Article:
Yes, anodized jewelry is perfectly safe for an initial piercing (assuming the jewelry itself is an implant grade material with a proper surface finish and appropriate threading).
So, there’s two kinds of colored jewelry you’ll find with body jewelry.
PVD (physical vapor deposition)
In a nutshell, this is considered bad for fresh piercings, and arguably for healed piercings too.
This method of coloring jewelry consists of thin films of a material being applied to the jewelry via a vacuum deposition process. You have likely seen this kind of jewelry at some retail stores that carry costume-type body jewelry.
This added film of material has a tendency of flaking off rather quickly when worn inside a body piercing. This can be problematic as the jewelry becomes quite unpleasant looking, and the small flakes can sometimes cause discomfort or irritation in a fresh piercing.
For jewelry that needs to be bent to get on or off, captive bead rings for instance, the coating is even more prone to flaking off as it cannot flex or bend with the metal, the coated material breaks off.
The metals we use in body piercing that can be anodized (titanium & niobium) cannot naturally turn red, white, orange or super shiny black, so you can easily spot PVD coated jewelry when you see these colors.
Here are some examples of jewelry that I found labeled as “anodized steel” or “matte finish steel”. These are bad.
^^The blue color on top can be achieved when anodizing titanium or niobium, but the red cannot. These are both PVD coated steel pieces.
^^Here is another example of a color that body jewelry cannot safely turn to. This one is labeled as a “matte finish steel” ring. This too is not appropriate for fresh piercings.
Niobium can turn black, but that is done with a heating process, causing the metals color to turn black from the inside out, not just on the surface, and it’s perfectly safe and will not flake off.
Though niobium can have a very nice dark black finish, it’s not that Batman super super black you see on PVD coated pieces.
Currently, no body jewelry manufacturer that offers PVD coated jewelry can provide documentation (MSDS) to show the material they’re coating with is safe for long term wear inside the body.
Here’s an example of niobium that has had the heating process to change it’s color naturally to black:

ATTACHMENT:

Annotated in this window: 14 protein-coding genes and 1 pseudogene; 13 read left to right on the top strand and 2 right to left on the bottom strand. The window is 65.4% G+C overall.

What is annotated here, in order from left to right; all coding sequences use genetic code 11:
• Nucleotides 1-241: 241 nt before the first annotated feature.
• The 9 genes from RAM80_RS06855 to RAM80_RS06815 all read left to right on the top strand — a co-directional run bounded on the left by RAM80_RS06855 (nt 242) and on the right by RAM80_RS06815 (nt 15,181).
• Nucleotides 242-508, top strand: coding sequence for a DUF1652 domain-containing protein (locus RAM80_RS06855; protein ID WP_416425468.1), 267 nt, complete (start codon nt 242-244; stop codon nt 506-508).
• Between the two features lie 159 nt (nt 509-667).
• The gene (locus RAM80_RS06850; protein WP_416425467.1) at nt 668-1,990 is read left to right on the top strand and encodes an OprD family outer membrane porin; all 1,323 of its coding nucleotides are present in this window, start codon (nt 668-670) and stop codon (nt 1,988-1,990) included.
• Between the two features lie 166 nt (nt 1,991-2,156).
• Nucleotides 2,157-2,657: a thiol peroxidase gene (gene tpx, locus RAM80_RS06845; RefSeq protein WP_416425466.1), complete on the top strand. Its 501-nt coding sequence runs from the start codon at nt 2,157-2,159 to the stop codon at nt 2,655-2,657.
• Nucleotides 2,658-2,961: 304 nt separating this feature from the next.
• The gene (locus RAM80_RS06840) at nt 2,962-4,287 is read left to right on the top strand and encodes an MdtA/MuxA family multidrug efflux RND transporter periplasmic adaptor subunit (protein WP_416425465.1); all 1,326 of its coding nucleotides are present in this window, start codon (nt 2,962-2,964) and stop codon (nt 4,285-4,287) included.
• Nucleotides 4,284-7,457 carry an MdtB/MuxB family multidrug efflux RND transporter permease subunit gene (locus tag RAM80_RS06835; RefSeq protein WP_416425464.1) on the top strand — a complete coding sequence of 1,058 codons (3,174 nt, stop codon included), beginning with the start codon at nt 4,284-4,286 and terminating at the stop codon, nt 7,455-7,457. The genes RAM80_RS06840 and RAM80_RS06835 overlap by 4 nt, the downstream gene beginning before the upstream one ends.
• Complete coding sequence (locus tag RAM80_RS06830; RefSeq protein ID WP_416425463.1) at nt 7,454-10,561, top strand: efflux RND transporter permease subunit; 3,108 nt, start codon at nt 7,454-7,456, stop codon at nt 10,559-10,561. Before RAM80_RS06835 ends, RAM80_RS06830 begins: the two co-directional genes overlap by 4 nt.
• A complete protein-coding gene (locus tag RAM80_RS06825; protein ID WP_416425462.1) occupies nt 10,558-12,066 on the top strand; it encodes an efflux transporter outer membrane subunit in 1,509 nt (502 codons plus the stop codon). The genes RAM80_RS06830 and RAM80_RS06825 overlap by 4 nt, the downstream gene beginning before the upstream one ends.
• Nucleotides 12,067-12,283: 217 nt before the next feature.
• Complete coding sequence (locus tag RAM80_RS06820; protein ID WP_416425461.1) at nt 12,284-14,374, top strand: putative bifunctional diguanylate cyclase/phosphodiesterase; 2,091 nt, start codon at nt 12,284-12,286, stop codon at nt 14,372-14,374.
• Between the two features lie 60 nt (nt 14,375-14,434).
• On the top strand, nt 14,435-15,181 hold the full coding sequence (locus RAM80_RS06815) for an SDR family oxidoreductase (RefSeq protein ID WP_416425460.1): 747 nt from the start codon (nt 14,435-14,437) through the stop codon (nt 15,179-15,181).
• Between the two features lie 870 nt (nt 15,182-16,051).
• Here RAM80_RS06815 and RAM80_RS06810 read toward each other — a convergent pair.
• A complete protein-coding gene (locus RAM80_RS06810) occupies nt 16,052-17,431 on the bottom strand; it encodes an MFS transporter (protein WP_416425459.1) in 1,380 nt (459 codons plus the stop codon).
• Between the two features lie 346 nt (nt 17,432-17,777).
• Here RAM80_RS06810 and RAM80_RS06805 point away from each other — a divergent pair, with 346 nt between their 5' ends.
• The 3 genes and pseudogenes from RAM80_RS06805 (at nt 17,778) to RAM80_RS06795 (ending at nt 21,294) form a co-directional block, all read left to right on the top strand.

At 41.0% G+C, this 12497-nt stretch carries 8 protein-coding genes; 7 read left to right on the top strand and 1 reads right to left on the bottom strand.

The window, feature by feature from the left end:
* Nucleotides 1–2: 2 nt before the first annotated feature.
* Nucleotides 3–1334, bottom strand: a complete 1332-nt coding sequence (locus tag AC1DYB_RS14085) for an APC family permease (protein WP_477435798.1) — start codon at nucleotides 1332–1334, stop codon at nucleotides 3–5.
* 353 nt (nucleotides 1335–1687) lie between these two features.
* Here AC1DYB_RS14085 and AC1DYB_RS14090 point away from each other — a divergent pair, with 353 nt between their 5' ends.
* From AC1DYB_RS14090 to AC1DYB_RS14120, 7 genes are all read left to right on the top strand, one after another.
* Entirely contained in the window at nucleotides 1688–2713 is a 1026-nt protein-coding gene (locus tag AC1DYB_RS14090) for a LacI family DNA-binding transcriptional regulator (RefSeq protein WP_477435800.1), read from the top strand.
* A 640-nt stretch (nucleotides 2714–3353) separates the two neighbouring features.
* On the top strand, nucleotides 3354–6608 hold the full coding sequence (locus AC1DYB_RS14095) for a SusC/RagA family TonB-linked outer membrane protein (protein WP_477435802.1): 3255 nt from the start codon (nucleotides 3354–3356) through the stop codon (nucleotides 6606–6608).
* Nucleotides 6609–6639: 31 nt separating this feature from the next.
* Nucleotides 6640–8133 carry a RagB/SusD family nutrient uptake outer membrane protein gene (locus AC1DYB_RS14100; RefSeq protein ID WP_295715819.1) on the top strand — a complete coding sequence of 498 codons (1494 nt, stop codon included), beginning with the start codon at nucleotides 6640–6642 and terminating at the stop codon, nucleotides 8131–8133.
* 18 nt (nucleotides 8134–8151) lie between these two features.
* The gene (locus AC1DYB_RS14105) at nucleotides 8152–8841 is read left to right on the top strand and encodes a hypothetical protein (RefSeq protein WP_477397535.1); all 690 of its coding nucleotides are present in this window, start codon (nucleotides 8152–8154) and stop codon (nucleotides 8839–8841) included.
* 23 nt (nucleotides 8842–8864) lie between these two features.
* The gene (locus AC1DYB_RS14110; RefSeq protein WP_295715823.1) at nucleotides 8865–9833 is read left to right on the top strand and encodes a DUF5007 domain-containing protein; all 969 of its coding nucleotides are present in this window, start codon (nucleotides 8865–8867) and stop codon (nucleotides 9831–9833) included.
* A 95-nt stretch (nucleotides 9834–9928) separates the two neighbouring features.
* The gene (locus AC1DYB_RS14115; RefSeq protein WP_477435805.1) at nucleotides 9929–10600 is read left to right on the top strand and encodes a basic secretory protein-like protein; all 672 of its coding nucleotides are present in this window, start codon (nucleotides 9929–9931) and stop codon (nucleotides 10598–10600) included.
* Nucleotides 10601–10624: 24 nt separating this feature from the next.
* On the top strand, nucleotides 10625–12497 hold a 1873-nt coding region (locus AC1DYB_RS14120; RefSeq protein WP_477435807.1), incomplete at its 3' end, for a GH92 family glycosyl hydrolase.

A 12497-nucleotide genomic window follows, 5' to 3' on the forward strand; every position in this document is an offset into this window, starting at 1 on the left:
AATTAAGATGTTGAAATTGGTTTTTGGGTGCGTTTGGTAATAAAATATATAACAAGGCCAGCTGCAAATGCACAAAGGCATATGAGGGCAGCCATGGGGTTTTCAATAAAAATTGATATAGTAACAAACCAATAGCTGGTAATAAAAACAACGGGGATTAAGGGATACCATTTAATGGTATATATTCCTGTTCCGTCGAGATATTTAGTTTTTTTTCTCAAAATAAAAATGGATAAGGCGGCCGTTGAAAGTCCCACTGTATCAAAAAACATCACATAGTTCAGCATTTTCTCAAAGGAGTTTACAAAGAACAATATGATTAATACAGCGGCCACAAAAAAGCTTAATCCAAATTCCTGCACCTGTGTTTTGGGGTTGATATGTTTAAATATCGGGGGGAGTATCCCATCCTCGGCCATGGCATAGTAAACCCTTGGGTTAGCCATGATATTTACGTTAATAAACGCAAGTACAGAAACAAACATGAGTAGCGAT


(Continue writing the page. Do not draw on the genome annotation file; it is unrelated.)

Titanium or Niobium anodized jewelry achieves its colors in a process where electricity is introduced to the metal, and is perfectly safe for fresh and healed piercings.
There are other metals and alloys that can be anodized, and some can turn other colors, such as red, but for the sake of body piercing jewelry we’re only dealing with titanium and niobium.
Anodizing forces the titanium or niobium’s oxide layer to grow thicker. Basically, it screws up the way light bounces off the surface of the jewelry, giving us the effect of a copper, bronze, purple, etc. colored piece of jewelry.
Here’s a nice video from APP member AJ Goldman demonstrating how anodizing is done: https://www.youtube.com/watch?v=eE-ZbAdJfWI
In some instances with anodized jewelry, the colors can start to fade or go back down the color chart (pictured below). This isn’t always the case, but sometimes this can be caused by body cleaning products or even your body’s own pH. This fading is not anything flaking off into your body, but rather the oxide layer being worn away, which poses no health concern to you or your fresh piercing.
So some key notes regarding the metals we use in body piercing:
Steel does not anodize. Its color cannot change unless it is PVD coated. Jewelry labeled as “anodized steel”, “titanium coated steel” or something similar is not appropriate for a fresh piercing.
F136 or F67 titanium does not turn black. So jewelry labeled as “black titanium” is not appropriate for a fresh piercing.
Hope you find this helpful with picking out your future jewelry for initial piercings.
Cody Vaughn - APP Outreach Committee